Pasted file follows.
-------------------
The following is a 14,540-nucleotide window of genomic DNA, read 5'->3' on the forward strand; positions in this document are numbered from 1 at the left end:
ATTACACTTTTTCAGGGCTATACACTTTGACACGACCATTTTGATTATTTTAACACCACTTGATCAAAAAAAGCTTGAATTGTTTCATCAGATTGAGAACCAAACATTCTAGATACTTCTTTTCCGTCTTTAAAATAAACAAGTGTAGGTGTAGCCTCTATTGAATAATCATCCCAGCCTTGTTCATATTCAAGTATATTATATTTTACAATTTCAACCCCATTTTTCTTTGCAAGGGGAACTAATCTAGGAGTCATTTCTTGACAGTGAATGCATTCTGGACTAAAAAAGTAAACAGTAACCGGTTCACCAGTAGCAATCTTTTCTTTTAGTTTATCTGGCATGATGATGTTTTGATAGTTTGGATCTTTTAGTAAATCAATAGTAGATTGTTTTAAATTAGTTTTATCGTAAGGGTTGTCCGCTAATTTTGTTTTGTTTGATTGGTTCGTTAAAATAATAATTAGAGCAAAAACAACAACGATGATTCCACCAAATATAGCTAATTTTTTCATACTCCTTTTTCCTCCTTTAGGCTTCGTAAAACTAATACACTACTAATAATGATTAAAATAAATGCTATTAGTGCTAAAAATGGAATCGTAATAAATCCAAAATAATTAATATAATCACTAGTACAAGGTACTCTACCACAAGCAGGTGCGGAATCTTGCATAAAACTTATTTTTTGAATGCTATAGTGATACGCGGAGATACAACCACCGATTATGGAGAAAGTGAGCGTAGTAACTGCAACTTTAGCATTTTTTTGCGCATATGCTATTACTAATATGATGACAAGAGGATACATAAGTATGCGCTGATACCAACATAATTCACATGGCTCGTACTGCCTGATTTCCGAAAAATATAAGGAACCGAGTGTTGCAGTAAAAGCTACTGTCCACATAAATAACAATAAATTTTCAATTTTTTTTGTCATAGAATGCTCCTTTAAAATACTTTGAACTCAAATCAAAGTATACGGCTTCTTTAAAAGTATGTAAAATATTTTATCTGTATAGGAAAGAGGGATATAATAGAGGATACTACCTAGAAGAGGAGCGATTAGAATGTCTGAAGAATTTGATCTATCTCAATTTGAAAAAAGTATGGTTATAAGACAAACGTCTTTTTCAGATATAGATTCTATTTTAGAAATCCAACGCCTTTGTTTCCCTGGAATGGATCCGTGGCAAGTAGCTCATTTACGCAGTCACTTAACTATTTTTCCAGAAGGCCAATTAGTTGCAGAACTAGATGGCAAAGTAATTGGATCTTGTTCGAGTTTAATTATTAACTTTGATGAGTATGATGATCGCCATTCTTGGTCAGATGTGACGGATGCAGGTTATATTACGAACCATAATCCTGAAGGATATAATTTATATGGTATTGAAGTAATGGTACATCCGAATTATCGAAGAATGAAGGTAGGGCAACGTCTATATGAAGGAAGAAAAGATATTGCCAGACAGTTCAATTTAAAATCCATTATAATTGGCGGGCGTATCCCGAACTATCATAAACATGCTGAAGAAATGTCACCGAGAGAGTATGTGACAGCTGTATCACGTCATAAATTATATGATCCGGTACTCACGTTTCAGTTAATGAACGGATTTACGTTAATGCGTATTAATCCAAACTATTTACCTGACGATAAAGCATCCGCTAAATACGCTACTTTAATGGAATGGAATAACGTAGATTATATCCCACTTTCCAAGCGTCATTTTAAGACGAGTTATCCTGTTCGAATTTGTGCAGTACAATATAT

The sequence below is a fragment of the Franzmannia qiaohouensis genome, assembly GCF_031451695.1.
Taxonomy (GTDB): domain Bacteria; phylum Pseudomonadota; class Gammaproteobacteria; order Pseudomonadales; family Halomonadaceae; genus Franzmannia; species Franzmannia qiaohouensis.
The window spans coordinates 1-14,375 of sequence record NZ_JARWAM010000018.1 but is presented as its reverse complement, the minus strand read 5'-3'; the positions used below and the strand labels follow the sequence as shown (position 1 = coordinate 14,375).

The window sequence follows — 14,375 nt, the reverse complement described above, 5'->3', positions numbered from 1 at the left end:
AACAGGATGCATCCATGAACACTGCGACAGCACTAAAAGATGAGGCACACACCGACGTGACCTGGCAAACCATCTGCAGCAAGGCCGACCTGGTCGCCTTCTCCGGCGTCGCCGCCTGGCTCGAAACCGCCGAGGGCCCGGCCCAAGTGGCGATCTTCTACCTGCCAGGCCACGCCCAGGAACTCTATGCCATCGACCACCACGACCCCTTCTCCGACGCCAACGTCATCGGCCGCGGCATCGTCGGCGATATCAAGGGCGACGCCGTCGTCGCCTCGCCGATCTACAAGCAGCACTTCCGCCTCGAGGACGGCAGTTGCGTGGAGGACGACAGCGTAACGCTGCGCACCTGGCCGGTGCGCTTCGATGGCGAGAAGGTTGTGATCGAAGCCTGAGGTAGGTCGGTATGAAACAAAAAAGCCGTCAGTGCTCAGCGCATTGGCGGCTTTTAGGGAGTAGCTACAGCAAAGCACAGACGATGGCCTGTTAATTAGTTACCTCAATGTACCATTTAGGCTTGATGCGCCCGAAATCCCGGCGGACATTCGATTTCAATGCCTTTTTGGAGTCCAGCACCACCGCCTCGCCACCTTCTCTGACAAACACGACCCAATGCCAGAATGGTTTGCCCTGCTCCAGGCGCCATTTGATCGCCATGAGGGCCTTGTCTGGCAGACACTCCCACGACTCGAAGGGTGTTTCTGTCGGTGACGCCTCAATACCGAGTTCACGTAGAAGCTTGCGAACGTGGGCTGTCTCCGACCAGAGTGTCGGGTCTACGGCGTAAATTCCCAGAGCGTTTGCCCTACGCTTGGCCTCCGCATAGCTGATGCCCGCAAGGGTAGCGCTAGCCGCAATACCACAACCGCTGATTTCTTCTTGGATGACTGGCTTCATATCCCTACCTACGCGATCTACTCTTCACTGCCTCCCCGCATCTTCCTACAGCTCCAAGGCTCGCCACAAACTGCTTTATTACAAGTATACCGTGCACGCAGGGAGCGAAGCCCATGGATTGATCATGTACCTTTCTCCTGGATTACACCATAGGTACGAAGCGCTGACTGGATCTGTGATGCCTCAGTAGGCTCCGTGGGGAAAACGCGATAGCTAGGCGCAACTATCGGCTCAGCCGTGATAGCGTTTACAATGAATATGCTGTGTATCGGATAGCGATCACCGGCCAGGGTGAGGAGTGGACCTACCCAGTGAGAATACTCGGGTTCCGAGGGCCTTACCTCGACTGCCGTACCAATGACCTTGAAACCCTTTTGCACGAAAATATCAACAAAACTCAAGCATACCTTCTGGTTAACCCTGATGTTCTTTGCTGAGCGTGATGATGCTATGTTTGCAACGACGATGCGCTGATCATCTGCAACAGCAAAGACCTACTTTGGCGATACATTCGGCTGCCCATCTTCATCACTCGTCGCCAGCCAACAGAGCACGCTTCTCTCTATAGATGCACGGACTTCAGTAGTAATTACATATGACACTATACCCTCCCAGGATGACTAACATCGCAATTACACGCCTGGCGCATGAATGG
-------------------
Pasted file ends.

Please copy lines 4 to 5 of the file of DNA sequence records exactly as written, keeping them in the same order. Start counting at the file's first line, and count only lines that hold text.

Taxonomy (GTDB): domain Bacteria; phylum Pseudomonadota; class Gammaproteobacteria; order Pseudomonadales; family Halomonadaceae; genus Franzmannia; species Franzmannia qiaohouensis.
The window spans coordinates 1-14,375 of sequence record NZ_JARWAM010000018.1 but is presented as its reverse complement, the minus strand read 5'-3'; the positions used below and the strand labels follow the sequence as shown (position 1 = coordinate 14,375).